GB: CIPS/PMI Manufacturing Index


Fri Jul 22 03:30:00 CDT 2016

Consensus Actual Previous
Level 47.6 49.1 52.1

Highlights
Brexit effects on manufacturing were not as marked as feared in the first part of July. At 49.1, the (one-off) flash PMI was down sharply enough from its unrevised 52.1 reading in June and at a 41-month low but still comfortably stronger than market expectations.

Nonetheless, the sub-50 reading means that activity was contracting and manufacturing output (49.1) as well as new orders saw their first outright declines since the first quarter of 2013. Employment was also cut for a seventh straight month. However, the slide in the pound clearly helped competitiveness and export demand saw its largest rise in almost two years.

That said, the counterpart to improving competitiveness was a sharp increase in input costs and inflation here climbed historically very rapidly and to its highest mark in five years. Output prices were raised as a result and factory gate inflation reached a 23-month peak as companies sought to limit the damage to profit margins.

Combined with the steeper decline in the flash services PMI (see calendar entry), the flash manufacturing results should be consistent with a 0.4 percent contraction in real GDP this quarter. The full Brexit effects have yet to be realised but the implications for falling output and rising inflation will do nothing to make the BoE MPC's job any easier. Financial markets will be disappointed should Bank Rate not be cut next month.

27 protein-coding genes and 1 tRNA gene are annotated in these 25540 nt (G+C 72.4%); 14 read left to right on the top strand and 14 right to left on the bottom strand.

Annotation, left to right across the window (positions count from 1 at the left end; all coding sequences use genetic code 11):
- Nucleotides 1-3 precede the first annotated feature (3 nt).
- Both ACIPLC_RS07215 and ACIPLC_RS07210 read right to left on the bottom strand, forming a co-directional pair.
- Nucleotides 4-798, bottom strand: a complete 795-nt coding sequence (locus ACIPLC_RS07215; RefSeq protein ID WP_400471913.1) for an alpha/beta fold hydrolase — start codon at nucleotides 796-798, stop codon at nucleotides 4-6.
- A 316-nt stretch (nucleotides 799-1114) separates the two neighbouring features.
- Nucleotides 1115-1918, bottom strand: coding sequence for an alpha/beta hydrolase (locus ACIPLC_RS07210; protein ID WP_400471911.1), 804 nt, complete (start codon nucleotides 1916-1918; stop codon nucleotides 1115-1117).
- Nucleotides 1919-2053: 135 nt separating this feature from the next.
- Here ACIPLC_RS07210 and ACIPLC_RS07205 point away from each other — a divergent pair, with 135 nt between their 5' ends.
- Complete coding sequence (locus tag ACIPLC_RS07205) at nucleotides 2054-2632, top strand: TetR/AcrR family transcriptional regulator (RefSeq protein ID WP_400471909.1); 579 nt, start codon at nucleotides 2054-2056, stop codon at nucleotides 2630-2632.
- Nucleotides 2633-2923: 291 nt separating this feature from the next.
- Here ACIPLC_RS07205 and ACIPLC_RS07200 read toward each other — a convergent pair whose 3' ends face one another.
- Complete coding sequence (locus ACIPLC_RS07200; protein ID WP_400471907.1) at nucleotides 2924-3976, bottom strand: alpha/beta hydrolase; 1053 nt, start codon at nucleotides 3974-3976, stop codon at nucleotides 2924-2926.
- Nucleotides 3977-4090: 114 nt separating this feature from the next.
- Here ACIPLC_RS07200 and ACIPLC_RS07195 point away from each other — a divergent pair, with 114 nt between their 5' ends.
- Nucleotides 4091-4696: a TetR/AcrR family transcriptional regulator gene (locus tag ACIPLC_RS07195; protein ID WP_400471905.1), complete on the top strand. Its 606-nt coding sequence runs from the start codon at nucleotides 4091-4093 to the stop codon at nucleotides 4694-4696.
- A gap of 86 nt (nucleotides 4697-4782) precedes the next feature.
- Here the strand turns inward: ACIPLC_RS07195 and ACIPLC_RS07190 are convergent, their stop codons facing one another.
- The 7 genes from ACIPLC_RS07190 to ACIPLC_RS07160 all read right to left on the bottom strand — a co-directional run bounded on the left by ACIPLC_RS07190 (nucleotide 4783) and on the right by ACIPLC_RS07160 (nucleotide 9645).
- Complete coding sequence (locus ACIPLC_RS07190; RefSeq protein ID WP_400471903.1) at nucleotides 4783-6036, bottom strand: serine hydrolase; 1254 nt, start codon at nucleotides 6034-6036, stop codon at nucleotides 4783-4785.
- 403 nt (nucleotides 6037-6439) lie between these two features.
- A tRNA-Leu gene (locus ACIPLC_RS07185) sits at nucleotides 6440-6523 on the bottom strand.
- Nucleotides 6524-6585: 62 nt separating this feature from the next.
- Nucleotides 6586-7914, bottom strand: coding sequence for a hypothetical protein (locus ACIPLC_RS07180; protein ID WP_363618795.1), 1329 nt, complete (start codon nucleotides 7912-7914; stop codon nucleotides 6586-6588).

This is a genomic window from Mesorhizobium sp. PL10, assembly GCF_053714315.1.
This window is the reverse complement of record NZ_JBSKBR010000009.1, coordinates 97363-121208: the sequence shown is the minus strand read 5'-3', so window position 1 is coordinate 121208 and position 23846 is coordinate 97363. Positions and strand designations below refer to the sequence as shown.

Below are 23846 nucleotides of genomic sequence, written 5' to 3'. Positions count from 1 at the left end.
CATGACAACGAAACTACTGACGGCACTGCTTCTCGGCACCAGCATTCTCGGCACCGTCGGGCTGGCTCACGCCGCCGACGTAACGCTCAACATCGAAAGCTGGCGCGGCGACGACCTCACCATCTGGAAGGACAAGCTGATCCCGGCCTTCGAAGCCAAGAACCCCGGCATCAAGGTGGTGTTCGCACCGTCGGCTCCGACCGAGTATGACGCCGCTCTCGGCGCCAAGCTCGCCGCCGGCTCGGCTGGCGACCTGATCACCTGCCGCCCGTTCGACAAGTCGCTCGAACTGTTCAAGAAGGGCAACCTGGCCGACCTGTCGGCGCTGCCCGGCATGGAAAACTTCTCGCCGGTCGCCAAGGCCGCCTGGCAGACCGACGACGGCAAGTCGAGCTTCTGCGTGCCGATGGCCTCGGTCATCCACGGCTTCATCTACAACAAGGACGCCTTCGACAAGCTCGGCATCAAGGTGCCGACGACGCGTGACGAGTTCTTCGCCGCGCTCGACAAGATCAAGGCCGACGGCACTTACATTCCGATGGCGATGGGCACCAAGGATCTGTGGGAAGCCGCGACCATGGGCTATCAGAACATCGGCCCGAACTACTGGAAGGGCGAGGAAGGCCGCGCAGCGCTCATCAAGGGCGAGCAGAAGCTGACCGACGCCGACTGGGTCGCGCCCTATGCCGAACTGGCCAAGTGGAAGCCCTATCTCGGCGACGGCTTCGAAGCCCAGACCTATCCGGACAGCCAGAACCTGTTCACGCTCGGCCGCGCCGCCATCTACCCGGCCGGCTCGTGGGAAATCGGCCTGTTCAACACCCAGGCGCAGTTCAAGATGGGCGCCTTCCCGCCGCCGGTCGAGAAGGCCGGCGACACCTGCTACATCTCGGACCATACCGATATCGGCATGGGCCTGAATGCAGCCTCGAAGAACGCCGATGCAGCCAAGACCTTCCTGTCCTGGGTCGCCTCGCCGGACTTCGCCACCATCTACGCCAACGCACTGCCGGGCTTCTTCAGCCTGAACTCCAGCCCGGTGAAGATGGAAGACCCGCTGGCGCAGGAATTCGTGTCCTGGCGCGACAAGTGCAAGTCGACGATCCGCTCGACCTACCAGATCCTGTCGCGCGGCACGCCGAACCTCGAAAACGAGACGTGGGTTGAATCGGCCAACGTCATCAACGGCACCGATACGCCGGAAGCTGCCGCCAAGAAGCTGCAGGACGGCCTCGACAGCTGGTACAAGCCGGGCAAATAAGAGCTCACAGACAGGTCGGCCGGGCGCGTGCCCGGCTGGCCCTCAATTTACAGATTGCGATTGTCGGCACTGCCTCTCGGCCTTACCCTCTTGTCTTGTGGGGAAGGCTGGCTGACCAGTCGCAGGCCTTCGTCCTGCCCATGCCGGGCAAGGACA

Definition
The Markit PMI manufacturing data give a detailed look at the manufacturing sector, how busy it is and where things are headed. Since the manufacturing sector is a major source of cyclical variability in the economy, this report has a big influence on the markets. And its sub-indexes provide a picture of orders, output, employment and prices.

Description
Investors need to keep their fingers on the pulse of the economy because it dictates how various types of investments will perform. By tracking economic data such as the ISM manufacturing index in the U.S. and the Markit PMIs elsewhere, investors will know what the economic backdrop is for the various markets. The stock market likes to see healthy economic growth because that translates to higher corporate profits. The bond market prefers less rapid growth and is extremely sensitive to whether the economy is growing too quickly and causing potential inflationary pressures.

The Markit PMI manufacturing data give a detailed look at the manufacturing sector, how busy it is and where things are headed. Since the manufacturing sector is a major source of cyclical variability in the economy, this report has a big influence on the markets. And its sub-indexes provide a picture of orders, output, employment and prices.